Gold Rush Aftermath pt. VIII

This is the last part in a series of 8 lessons learned from our first medium distance sleddog race. To start from the beginning, click here.

Eventually, I think there are two ways to get better at any sport. You can train until you’ve got everything together. Or you can, with basic safeguards, help from others and responsible consideration, take your chances and learn on the race tracks.

I figured this out some years ago when I practised Bazilian Jiu-Jitsu. I was a white belt rookie when I signed up for my first Finnish Opens. I lost hard, but what I gained was valuable: I learned what it was to compete, and after that, I was able to mentally approach training in a completely different manner: I do not try to win training, just condition mentally and physically.

The logic does not carry over directly to mushing, but the same elements are there. Training should be fun, even if hard. It’s not just OK to fail in training, it is infinitely preferable to do so, rather than to fail in a race. Racing should be something where you can give everything. I think we did just that.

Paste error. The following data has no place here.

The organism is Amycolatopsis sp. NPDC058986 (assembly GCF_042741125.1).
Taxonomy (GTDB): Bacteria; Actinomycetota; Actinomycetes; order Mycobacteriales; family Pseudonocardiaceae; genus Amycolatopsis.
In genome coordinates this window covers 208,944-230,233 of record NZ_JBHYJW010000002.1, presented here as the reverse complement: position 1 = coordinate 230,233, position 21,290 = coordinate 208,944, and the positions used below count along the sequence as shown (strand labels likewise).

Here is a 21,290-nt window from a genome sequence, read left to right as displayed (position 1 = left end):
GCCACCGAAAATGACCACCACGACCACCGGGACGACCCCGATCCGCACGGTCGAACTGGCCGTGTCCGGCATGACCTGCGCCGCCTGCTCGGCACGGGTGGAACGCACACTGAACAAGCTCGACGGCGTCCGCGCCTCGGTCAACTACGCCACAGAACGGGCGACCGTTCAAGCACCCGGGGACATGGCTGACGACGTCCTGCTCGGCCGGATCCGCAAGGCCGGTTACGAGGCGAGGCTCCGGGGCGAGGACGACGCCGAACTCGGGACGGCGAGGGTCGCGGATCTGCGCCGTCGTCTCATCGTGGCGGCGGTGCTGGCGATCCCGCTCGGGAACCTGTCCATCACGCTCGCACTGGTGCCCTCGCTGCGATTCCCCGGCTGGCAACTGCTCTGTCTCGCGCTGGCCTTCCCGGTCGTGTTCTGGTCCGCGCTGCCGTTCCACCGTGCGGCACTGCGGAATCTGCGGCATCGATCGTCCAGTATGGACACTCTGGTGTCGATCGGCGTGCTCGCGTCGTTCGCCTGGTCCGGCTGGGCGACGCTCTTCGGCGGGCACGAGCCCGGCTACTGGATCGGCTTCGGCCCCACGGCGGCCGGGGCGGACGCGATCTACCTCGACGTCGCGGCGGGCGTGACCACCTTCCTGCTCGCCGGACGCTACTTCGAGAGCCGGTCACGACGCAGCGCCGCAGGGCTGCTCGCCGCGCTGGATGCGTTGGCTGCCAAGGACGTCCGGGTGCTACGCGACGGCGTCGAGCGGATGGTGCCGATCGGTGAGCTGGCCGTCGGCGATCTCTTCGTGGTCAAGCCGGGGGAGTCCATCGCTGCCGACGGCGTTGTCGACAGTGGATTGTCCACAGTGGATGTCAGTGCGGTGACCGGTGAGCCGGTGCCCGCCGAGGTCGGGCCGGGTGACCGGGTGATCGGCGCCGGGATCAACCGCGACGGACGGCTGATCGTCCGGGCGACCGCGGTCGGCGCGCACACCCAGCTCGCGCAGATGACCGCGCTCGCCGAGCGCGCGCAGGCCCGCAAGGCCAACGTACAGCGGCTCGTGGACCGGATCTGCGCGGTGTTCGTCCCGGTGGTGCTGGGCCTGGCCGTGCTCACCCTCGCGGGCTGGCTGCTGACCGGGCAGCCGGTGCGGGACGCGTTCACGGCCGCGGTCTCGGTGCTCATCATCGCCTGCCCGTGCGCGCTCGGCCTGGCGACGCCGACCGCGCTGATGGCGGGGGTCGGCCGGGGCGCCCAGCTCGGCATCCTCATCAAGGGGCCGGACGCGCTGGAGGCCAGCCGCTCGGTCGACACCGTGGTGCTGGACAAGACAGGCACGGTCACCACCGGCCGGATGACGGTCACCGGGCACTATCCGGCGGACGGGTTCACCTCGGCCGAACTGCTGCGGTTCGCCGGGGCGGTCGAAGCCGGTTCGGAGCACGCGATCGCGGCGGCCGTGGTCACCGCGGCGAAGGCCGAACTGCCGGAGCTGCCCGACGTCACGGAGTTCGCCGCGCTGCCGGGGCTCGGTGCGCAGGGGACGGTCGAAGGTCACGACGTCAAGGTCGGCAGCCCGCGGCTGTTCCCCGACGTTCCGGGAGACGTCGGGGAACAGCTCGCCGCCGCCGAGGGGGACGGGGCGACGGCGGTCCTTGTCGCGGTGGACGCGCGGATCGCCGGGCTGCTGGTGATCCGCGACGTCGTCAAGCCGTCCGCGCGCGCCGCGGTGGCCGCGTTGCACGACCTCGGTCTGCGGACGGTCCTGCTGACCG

Lesson learned: Participating in a medium distance race taught me more about sleddogs than all of my previous experience put together. 

Anyways, thank you for reading! I have been really happy to see that we have had visitors reading about our mishaps and lessons learned from three different continents and at least a dozen different countries. I hope I have been able to share something of value and would appreciate hearing from you if I did! Take care, and keep on mushing!

(P.S: I am not saying this way is the best or only way to learn. Depending on your personality, you may have a higher or lower risk preference than I do, and should adjust your approach accordingly.)

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